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One of the better "drinking memoirs" is Susan Cheever's Note Found in a Bottle (1999), in which she talks about her life with and without alcohol and her relationship with her father, who was also an alcoholic. When I learned that her newest book was to be an examination of America's attitudes toward drinking, I knew I had to read it.
Susan Cheever's Drinking in America examines the role alcohol played in shaping the United States, from the moment the Pilgrims set foot on Cape Cod to the modern obsession with rehab clinics and coming clean. Cheever, of course, discusses the laws, social attitudes, politics, economics, and science of drinking in America. But this book is far from a boring history.
In particular I loved the way Cheever explodes our purified images of American icons, from Paul Revere to modern-day presidents. For example, did you know this?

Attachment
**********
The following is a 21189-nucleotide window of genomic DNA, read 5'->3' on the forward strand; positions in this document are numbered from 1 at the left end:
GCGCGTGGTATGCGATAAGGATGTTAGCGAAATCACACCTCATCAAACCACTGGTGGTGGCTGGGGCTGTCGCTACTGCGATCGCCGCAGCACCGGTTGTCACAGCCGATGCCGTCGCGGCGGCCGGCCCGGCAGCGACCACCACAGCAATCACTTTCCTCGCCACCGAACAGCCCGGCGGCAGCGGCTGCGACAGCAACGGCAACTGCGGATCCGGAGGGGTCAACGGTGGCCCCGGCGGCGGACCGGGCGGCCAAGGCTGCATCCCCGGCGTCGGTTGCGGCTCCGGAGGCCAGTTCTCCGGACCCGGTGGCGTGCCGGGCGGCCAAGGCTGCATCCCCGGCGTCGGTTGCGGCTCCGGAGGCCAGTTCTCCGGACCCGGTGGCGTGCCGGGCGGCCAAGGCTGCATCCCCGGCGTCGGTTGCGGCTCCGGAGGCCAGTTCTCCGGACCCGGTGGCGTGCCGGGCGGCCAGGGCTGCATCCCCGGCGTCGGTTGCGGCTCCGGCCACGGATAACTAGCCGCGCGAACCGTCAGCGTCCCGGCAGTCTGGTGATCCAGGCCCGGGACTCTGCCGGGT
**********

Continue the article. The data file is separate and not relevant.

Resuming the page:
A brew house was one of the first structures built in Plymouth, and it was soon joined by a local tavern. The Pilgrims believed beer was an unalloyed good, a "good creature of God." People who did not drink were suspect and "crank-brained." (p. 25)Umm, not your second-grade teacher's version of the uptight colonists!
Here are some other things I learned:
- Although Washington's troops were low on food and decent boots that horrible winter they spent in Valley Forge, they somehow had enough rum that the general was able to order double rations to help the men survive the cold.
- Remember Johnny Appleseed merrily planting wholesome apple trees throughout the east? Well apparently he was not planting eating apples, but cider apples. Thanks to him, even the poorest of settlers could indulge in a warming drink.
- Richard Nixon was the ultimate cheap date, known to get almost falling-down drunk on just a couple of drinks. Sometimes he'd be passed out from alcohol and unable to handle a middle-of-the-night international emergency--the only drinking president thought to have been this incapacitated.
Susan Cheever's Drinking in America is a very readable account of a sideways view of American history. You don't want to miss this one.
Published by Hachette Book Group / Twelve, 2015
Source: Review (see review policy)
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